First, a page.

Prasadam - Bataka, Part 3
BY: SUN STAFF
Jun 30, 2016 CANADA (SUN) A journey through India: border to border, bhoga to prasadam.
In the first two parts of our segment on Bataka, we have tried to emphasize the great variety to be found in the realm of dumplings. Actually, dumplings can be so diverse as to fit into the four main types of Krsna prasadam -- chatur-vidya:
kritwaiva triptim bhajatah sadaiva
vande guroh sri-charanaravindam
"The spiritual master is always offering Krsna four kinds of delicious food [analyzed as that which is licked, chewed, drunk, and sucked]. When the spiritual master sees that the devotees are satisfied by eating bhagavat-prasada, he is satisfied. I offer my respectful obeisances unto the lotus feet of such a spiritual master."
Many kinds of sweet bataka fall into the category of foods that are licked and sucked, like Gulab Jamun and Rasgoolas. Other sweet dumplings are chewed, like Malpoori and Seedai. We also have Rasobora, which are tiny drops of fried batter, usually made from ground dal. They are sweetened in sugar syrup and can be floated in milk or sharbat, as one of the prasad dishes that are drunk.
Today, we'll focus primarily on the category of bataka that are chewed. These are the savoury dumplings that are not featured as sweets, but rather in dals, sabjis and the like.
Samosas were one of the first types of Indian dumpling to become widely known in the world. These savory pastries, stuffed with potato, peas, cauliflower and fragrant spices then fried in ghee, are like the crispy king of the Bataka family. Their fame traveled from ancient India throughout Southeast Asia, all the way to China and North Africa.
Some food historians have mistakenly concluded that in India, the concept of dumplings came from the British, who were known to dip bread stuffs into fat and other unbonafide drippings, then frying, steaming or baking them. This is a bit like suggesting that the Mughals invented Sharbats. More likely, Radharani is the original inventor of dumplings, and Her divine concoctions were no doubt replicated around the planet millennia ago.
It is true, of course, that dumplings from around the world fall into the category of savoury Bataka. They're usually made with something starchy, to hold the elements together while they are fried, steamed, baked or poached. The starchy element is typically flour from wheat, rice, millet or other grains, or flour from beans or legumes. Some of these have a rising agent, like baking powder, so they puff up when baked, steamed or poached. Bread is often used to bind dumplings, but so are fruits like banana and plantain, or vegetables like sweet potato and taro.
Savoury dumplings that are not bound together enough to hold their own are often wrapped in something that will later be peeled off, when the dumpling is eaten. Tree leaves like banana, lotus leaves, even corn husks are used, as in tamales. The bataka dough can also be enclosed in a bag of cheesecloth or muslin, and floated in a pot of dahl or stew to cook. This method has been used since ages past.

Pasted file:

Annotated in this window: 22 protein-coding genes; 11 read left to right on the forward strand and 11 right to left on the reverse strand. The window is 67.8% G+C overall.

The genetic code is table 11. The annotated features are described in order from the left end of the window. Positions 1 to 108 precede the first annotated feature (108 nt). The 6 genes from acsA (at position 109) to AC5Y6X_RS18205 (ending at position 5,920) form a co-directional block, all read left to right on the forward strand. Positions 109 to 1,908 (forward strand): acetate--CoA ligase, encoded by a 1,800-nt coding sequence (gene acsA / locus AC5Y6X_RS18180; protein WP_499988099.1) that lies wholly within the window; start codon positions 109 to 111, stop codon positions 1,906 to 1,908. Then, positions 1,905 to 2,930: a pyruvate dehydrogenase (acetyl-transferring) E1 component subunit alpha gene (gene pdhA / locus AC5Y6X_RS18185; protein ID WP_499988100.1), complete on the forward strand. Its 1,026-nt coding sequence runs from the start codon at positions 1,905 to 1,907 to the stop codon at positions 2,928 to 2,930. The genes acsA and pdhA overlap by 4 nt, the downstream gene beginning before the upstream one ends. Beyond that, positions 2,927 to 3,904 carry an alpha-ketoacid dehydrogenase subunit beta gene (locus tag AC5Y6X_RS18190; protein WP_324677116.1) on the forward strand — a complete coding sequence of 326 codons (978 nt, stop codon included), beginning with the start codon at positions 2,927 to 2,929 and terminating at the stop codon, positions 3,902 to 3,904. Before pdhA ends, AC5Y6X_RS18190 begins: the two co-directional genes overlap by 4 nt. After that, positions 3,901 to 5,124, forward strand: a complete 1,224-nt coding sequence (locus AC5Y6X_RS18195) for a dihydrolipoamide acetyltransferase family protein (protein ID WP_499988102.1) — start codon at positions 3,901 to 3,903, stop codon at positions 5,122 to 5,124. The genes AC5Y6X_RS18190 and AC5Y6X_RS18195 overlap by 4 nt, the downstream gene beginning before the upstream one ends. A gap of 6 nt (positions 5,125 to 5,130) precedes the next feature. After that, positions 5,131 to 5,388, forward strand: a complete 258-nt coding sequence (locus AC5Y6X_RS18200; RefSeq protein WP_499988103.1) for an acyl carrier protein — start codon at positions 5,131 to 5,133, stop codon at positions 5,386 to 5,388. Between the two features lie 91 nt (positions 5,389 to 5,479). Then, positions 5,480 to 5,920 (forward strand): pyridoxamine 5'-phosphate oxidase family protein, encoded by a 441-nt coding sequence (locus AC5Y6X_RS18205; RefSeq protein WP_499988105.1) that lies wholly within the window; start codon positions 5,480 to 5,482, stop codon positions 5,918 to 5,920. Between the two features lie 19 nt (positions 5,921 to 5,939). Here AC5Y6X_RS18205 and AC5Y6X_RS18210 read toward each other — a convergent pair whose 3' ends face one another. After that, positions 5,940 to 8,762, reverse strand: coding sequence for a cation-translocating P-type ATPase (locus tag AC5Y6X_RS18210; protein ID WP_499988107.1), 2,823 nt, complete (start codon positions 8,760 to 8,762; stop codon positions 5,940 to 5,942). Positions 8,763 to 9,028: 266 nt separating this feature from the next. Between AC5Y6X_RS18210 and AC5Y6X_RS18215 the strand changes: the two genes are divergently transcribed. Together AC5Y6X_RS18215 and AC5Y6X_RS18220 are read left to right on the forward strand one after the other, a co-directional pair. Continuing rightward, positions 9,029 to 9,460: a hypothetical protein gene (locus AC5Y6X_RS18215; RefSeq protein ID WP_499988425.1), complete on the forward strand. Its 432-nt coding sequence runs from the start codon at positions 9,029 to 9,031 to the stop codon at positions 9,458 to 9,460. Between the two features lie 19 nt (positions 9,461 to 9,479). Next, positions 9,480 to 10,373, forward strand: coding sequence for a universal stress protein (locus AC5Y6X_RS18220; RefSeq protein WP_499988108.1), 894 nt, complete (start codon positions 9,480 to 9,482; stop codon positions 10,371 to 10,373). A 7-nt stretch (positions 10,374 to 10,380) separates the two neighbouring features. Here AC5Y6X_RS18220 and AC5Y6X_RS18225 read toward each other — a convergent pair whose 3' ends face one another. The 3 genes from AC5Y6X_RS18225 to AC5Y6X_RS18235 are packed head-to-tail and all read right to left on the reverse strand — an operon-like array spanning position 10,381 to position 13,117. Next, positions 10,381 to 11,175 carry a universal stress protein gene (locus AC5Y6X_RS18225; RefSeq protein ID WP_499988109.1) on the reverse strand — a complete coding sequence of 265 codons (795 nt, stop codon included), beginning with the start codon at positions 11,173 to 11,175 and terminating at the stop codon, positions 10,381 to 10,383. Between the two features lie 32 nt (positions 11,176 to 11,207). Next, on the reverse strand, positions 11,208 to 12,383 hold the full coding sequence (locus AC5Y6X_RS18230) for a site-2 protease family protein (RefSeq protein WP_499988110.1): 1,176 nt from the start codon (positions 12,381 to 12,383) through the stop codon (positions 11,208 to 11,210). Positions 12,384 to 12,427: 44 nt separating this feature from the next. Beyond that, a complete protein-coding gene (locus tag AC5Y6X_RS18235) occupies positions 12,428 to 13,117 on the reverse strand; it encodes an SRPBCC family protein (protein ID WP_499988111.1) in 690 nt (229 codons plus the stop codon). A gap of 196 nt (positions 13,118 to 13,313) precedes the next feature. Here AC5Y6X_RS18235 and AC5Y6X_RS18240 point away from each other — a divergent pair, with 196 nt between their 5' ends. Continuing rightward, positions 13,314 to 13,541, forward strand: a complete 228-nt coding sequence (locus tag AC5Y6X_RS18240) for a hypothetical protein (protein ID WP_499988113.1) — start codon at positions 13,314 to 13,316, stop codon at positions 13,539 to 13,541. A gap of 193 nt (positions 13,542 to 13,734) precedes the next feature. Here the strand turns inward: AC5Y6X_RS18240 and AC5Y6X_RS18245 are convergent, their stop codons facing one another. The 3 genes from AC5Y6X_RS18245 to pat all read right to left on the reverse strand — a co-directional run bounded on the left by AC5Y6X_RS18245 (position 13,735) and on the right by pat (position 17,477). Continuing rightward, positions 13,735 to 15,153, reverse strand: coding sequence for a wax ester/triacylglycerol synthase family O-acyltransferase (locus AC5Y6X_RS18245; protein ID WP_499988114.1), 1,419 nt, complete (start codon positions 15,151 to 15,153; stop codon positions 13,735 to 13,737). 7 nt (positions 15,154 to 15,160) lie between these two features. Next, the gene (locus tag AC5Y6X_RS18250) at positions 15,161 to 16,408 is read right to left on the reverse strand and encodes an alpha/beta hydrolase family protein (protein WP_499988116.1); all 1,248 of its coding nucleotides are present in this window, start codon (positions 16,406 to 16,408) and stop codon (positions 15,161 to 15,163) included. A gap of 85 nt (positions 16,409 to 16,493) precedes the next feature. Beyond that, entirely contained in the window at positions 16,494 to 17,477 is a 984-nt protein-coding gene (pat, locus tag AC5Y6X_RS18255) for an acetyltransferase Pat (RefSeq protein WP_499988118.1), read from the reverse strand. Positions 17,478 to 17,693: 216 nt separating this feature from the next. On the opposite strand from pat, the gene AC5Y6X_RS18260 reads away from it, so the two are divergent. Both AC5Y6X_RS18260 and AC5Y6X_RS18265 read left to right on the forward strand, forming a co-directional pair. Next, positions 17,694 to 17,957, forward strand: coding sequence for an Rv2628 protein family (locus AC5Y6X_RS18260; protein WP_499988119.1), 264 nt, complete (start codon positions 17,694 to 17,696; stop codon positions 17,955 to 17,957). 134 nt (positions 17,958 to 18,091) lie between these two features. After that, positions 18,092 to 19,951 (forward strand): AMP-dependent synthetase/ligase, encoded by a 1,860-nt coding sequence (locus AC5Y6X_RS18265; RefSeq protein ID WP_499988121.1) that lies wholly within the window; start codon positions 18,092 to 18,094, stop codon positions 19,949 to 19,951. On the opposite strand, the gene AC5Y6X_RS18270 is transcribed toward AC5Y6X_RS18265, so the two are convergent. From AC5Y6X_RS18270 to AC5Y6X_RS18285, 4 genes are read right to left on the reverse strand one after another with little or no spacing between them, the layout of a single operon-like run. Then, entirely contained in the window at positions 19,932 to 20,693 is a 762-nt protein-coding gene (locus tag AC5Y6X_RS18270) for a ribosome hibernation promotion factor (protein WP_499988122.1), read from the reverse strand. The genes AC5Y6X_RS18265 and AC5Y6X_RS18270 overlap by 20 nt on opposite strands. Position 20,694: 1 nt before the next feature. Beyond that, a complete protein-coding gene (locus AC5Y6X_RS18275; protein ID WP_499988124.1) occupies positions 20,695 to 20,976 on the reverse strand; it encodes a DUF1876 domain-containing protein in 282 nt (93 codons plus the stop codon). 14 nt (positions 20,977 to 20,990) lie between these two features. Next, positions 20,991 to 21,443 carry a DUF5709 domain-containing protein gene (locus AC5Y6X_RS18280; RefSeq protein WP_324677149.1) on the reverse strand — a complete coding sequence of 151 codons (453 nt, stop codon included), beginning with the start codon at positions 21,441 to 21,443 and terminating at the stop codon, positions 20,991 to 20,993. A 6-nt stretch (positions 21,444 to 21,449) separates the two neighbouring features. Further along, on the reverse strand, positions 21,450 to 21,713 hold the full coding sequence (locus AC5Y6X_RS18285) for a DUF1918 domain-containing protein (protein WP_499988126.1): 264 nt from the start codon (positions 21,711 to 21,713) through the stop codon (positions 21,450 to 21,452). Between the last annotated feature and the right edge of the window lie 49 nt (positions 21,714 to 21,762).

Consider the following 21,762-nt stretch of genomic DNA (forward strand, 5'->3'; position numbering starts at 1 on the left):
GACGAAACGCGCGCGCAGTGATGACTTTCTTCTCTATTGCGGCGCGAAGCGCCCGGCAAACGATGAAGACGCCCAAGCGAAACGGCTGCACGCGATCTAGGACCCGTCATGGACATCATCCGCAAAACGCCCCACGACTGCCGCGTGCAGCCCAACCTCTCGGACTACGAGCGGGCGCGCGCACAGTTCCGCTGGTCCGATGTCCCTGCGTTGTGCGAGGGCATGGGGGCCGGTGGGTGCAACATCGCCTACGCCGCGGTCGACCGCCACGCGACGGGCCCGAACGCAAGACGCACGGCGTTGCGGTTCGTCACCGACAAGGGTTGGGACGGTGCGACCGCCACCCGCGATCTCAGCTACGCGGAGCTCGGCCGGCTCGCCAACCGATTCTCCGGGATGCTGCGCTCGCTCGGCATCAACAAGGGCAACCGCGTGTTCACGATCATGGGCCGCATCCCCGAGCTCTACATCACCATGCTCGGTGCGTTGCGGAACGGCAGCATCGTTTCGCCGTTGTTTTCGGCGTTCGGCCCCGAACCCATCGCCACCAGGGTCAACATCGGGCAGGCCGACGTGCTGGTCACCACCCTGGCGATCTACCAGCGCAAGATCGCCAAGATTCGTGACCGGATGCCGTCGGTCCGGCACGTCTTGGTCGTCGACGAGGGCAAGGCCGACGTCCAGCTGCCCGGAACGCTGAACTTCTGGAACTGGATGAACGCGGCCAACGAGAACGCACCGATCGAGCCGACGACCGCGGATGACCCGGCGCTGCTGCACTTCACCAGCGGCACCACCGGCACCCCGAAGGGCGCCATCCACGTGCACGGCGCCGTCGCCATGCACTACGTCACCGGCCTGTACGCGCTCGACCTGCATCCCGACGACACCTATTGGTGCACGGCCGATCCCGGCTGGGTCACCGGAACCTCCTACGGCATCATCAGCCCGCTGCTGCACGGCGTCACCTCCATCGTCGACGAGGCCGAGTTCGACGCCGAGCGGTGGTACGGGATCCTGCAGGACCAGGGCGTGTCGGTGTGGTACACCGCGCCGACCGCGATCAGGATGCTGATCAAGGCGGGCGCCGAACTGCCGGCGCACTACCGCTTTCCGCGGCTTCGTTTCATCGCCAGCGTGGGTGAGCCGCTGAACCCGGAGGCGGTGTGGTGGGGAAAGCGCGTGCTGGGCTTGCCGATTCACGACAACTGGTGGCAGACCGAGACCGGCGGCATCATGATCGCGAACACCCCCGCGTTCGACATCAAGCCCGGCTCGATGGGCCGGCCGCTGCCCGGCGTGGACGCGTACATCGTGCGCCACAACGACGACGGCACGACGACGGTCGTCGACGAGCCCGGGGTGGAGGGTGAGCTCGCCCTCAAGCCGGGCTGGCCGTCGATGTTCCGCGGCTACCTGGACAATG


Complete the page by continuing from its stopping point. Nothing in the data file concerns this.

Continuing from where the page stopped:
Dumplings in wrappers
In our first segment on Bataka, we featured a favorite recipe for Nepali Momos, which are a good place to start in the savoury dumpling category. 'Momo' is the Tibetan word for dumplings, and Buddhists believe that if you chant the syllables 'mo… mo… mo…", it's like the voidist equivalent of 'Om'.
Momos are enjoyed not only in the high Himalayas, but throughout North India. You'll find them in West Bengal (especially Darjeeling), Arunachal Pradesh, Assam and Meghalaya. They're often served with thukpa, a thin broth. Golden fried momos might be served as a side dish, or floated like small white pearls in thukpa or dahl.
Another popular bataka in North India is the Fara, a Hindi term for small dumplings made of wheat flour and stuffed with spiced lentils and minced vegetables. The skin for faras is as simple as the flour and water dough we described in yesterday's segment, but the fillings are an art form. Ingredients and spicing for the fillings are as varied as the many unique North Indian cuisines. But you can follow your intuition, letting the concept of cooked or mashed lentils be your guide.
Most practiced devotee cooks are familiar with the pastry-like dumplings such as samosas and katchories, the bread-like idlis, soft dumplings in stews like kofta and kadhi, and the South Indian steamed or fried vadas and baras, bathed in yoghurt. They may be less familiar with preps like Govind Gatta, Mangodi, Muthia, or the savoury line of Kozhukattais.
Govind Gatta is a fried gram flour dumpling in a khadi-like gravy. Mangodi, a Rajasthani favorite, are small, grape-sized dumplings made from moong or urad dal that's been soaked and ground. Muthia is a steamed vegetable dumpling that is fried in spices.
We hope that today's selection of recipes will inspire the reader to explore the tasty realm of Batakas, placing an array of wonderfully shaped dumplings before Sri Krsna, for the pleasure of He and Radharani.
Bhaktivedanta Book Trust
The glories of Bataka are nicely summed up in Govinda-lilamrta, verses 110-111: